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In terms of global output, Subaru Corporation, a Japanese transportation corporation, was the world's twenty-first-largest manufacturer in 2017. Most Subaru automobiles with engines larger than 1,500 cc are recognized for using a boxer engine configuration.


Subaru automobiles have historically attracted a small but committed core of customers in Western regions. The firm markets to people who want its recognizable drivetrain and engine, all-wheel drive and off-road capabilities, or reasonably priced sports car designs.

Subaru is the Japanese name for the Pleiades star cluster M45, or the "Seven Sisters" (one of whom legend claims is invisible – therefore only six stars in the Subaru emblem), which in turn influences the design and references to the firms that joined to establish FHI.

Chikuhei Nakajima founded Fuji Heavy Industries in 1915 as the Aircraft Research Laboratory. The business was restructured in 1932 to become Nakajima Aircraft Company, Ltd, and it quickly rose to prominence as a significant aircraft producer for Japan during World War II. Nakajima Aircraft underwent another reorganization following the Second World War; this time, it became Fuji Sangyo Co, Ltd. Using leftover aviation components from the war, the business produced the motor scooter known as the Fuji Rabbit in 1946. The Corporate Credit Rearrangement Act, a piece of anti-zaibatsu legislation passed by the Japanese government in 1950, required the division of Fuji Sangyo into 12 smaller firms. In order to become Fuji Heavy Industries, five of these firms as well as a recently established corporation opted to join between 1953 and 1955.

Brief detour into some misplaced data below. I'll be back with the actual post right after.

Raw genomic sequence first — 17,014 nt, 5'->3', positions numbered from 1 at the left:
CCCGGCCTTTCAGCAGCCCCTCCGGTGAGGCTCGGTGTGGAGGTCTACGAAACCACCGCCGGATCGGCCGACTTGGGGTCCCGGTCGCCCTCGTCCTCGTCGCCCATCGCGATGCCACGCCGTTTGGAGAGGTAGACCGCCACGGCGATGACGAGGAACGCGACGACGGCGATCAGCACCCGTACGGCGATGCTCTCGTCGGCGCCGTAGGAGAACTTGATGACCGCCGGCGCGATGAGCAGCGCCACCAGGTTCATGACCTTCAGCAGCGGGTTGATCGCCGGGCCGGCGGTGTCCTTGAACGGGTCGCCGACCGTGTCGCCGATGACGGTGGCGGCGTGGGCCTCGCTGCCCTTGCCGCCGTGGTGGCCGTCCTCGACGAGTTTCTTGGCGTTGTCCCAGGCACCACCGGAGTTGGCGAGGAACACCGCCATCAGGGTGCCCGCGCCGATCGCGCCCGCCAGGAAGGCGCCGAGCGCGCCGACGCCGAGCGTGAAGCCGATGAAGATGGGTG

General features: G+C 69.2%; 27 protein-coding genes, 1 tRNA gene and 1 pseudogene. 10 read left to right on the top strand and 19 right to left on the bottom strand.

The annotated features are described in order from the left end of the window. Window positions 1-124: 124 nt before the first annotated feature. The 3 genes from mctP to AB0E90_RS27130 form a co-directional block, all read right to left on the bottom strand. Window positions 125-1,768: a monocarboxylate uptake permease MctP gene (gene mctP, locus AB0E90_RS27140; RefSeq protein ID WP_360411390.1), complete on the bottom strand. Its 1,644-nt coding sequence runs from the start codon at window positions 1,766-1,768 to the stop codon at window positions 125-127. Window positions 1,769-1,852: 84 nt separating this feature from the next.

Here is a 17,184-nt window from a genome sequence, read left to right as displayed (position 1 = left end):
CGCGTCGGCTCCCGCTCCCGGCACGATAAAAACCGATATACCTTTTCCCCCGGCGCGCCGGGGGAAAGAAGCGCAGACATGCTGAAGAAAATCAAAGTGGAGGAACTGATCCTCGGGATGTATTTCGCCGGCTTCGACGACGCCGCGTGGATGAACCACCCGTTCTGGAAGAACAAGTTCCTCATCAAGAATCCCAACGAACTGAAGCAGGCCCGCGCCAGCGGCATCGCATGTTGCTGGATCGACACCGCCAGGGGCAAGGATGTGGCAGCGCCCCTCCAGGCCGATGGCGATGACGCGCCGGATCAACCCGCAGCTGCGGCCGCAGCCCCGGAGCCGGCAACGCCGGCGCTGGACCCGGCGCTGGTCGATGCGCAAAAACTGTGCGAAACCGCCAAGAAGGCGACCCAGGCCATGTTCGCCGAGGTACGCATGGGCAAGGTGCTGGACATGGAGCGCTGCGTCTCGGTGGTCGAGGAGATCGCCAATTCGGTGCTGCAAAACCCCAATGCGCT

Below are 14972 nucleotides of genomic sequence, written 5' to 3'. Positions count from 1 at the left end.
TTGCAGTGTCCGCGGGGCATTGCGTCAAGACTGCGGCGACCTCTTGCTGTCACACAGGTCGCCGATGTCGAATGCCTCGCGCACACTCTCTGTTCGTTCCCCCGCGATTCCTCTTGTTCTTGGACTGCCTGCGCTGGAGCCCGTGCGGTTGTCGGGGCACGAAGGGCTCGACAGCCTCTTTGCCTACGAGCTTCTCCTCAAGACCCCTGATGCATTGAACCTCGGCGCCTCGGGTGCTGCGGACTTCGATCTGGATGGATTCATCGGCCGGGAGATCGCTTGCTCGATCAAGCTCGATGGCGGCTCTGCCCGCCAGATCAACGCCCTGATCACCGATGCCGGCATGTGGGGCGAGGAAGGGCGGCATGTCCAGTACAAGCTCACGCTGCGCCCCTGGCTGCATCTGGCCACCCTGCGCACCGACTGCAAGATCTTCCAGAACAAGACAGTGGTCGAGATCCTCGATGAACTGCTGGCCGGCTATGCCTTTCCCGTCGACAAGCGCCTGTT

These businesses included the scooter producer Fuji Kogyo, the coachbuilder Fuji Jidosha, the engine manufacturer Omiya Fuji Kogyo, the chassis building Utsunomiya Sharyo, and the trade firm Tokyo Fuji Sangyo.

Subaru Cars, SUVs, Crossovers & Hybrids | Subaru of America

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